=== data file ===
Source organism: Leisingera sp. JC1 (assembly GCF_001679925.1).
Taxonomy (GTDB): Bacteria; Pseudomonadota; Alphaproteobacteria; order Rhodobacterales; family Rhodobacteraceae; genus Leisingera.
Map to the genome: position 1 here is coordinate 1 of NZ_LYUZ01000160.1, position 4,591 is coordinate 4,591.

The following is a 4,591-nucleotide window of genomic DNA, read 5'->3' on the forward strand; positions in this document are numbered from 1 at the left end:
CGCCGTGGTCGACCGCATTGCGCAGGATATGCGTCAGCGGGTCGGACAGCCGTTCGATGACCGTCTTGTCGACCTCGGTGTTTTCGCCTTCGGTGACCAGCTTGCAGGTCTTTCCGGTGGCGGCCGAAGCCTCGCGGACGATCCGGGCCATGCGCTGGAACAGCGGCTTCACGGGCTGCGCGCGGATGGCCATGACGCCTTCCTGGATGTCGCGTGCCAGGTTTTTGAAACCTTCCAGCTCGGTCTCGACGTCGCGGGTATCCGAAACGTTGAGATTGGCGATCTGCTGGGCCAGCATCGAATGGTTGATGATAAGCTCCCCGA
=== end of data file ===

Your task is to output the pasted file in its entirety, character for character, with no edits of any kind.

Source organism: Leisingera sp. JC1 (assembly GCF_001679925.1).
Taxonomy (GTDB): Bacteria; Pseudomonadota; Alphaproteobacteria; order Rhodobacterales; family Rhodobacteraceae; genus Leisingera.
Map to the genome: position 1 here is coordinate 1 of NZ_LYUZ01000160.1, position 4,591 is coordinate 4,591.

The following is a 4,591-nucleotide window of genomic DNA, read 5'->3' on the forward strand; positions in this document are numbered from 1 at the left end:
CGCCGTGGTCGACCGCATTGCGCAGGATATGCGTCAGCGGGTCGGACAGCCGTTCGATGACCGTCTTGTCGACCTCGGTGTTTTCGCCTTCGGTGACCAGCTTGCAGGTCTTTCCGGTGGCGGCCGAAGCCTCGCGGACGATCCGGGCCATGCGCTGGAACAGCGGCTTCACGGGCTGCGCGCGGATGGCCATGACGCCTTCCTGGATGTCGCGTGCCAGGTTTTTGAAACCTTCCAGCTCGGTCTCGACGTCGCGGGTATCCGAAACGTTGAGATTGGCGATCTGCTGGGCCAGCATCGAATGGTTGATGATAAGCTCCCCGA